The World Health Organisation (WHO) International Agency for Research on Cancer (IARC) yesterday officially declared firefighting as a cancer-causing profession, a move that has major implications for the manner in which cancer is managed for firefighters and fire services across the world.
The WHO IARC announced it was escalating the profession of firefighting from “Group 2B – possibly carcinogenic to humans” to “Group 1 – Carcinogenic to humans” as part of its “Monograph on the identification of carcinogenic hazards to humans” – an ongoing detailed study of a single specialised subject or an aspect of it.
The UFUA has advised that the WHO IARC has now confirmed beyond any doubt, that the profession of firefighting causes cancer in firefighters and that this has important implications for Australia’s governments and fire services. This confirms what firefighters, and our union has been advocating for years – firefighting causes cancer.
The WHO’s decision to now classify the professional firefighting as being “carcinogenic to humans” represents an undeniable call upon all Australian governments to introduce new measures critical in protecting firefighter health. This includes increasing the number of cancers covered by firefighter presumptive legislation from 12 to 19 to include Thyroid, Pancreatic, Skin, Cervical, Ovarian, Penile and Lung cancer.
Women are choosing to become firefighters in ever-growing numbers, so it’s particularly important that measures are put in place to protect their health early, through the addition of Cervical and Ovarian cancer to presumptive legislation protecting firefighters.
Additionally, firefighters urgently need long-term health screening and therapeutic blood donations to assist in managing their exposure to a range of dangerous toxins and PFAS. Comprehensive health screening for all firefighters throughout their career is absolutely critical in detecting the early signs of cancer and may promote early intervention, increasing the chances of survival and cure. The removal of PFAS from firefighters’ bodies via therapeutic blood donation (venesection) will also assist in reducing the incidence of cancer and is already supported by Medicare in cases of haemochromatosis.
Alex Forrest, a highly decorated and experienced captain with the Winnipeg fire department in Canada and Trustee of the International Association of Firefighters who represents firefighters at the WHO IARC meetings said the IARC Monograph was vital on monitoring the impacts of firefighting on the health of firefighters themselves.
“The IARC Monograph identifies environmental factors that are carcinogenic hazards to humans. These include chemicals, complex mixtures, occupational exposures, physical agents, biological agents, diesel particulate, shift work and lifestyle factors. National health agencies, including those in Australia, can use this information as a scientific support for their actions to prevent exposure to potential carcinogens.
While this historic Monograph is the tragic reality of our job, it’s crucially important for firefighters around the world as we now know the extent of the occupational cancer impact upon our profession.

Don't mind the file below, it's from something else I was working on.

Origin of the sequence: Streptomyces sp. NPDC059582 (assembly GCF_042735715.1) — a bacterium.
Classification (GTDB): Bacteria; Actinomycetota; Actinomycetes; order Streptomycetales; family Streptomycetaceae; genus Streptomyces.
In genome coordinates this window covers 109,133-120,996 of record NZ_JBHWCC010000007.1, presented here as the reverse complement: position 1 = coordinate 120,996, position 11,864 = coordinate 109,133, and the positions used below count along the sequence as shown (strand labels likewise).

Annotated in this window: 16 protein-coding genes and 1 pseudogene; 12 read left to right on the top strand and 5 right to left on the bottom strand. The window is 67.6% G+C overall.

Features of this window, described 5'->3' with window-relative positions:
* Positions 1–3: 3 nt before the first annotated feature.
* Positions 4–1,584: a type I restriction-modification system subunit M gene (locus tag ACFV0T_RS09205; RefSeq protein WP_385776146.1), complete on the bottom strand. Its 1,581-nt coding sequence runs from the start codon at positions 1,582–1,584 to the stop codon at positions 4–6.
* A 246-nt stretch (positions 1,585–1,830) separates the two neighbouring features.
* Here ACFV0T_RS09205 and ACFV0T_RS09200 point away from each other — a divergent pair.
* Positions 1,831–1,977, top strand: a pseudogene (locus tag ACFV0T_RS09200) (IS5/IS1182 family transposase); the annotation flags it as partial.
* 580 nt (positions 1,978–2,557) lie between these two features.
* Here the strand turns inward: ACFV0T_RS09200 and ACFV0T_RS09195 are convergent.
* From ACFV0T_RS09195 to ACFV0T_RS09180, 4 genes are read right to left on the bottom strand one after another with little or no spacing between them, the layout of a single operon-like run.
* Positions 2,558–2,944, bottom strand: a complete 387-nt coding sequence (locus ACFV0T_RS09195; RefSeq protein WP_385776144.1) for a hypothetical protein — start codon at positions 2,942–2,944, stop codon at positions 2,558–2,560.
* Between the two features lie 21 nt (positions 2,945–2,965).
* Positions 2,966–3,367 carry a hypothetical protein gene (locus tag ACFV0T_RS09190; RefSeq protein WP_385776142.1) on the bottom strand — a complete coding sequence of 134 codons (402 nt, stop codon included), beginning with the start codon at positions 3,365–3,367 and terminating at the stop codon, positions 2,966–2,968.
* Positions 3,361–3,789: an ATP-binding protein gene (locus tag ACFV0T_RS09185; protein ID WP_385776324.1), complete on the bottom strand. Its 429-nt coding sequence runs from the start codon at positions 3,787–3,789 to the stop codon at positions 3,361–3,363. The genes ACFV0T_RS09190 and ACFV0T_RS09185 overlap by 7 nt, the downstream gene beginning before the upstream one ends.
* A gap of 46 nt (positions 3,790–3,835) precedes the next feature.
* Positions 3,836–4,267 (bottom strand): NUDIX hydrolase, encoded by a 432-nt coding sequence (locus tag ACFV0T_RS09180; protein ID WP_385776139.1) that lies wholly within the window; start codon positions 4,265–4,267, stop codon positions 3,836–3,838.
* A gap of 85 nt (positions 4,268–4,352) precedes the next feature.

This will lead to proper recognition for this danger around the world and this will result in better prevention, technologies, and compensation for the world’s firefighters.”
The message of the WHO IARC announcement on cancer in both professional and volunteer firefighters, for Australia’s governments and fire services could not be clearer. While much has been achieved in the area of presumptive legislation to compensate firefighters who succumbed to specific cancers, the sad reality is that due to the increasingly complex and toxic nature of the materials used to manufacture goods, buildings and vehicles, the incidence of cancer among firefighters is increasing not decreasing.
Governments must do more to protect firefighters’ health, including the expansion of cancers covered by presumptive legislation from 12 to 19, the introduction of long-term health screening for firefighters, government support for firefighter health studies and the approval of therapeutic blood donation so that firefighters can reduce the concentrations of PFAS in their blood.
Australia’s firefighters urgently call on all Australian governments and fire services to take these important steps to protect firefighter health.
In SA, our union continues to vigorously pursue the rehabilitation and compensation claims under the presumptive legislation of the many members and retired members who have been so negatively affected by cancer. In addition, the proposal to incorporate recognition of the additional seven cancers (Thyroid, Pancreatic, Skin, Cervical, Ovarian, Penile and Lung) in the SA legislation has been raised with the state government and will continue to be pursued to successful resolution for all members.
Importantly, our Safety and Resourcing Campaign has achieved recognition from the state government of the health concerns relating to the exposure of UFU members to diesel particulates. This includes funding for a trial of initiatives in the MFS to reduce the risk at stations and the engineering department, which will be oversighted by our union at the WHS Committee.
We hope and expect that MFS management will now work with our union representatives and recognise and responsibly apply the science in the interests of promoting and protecting the long- term health and safety of firefighters from recruits to retirees.
You can access more info from The Lancet article re the above WHO Monograph here.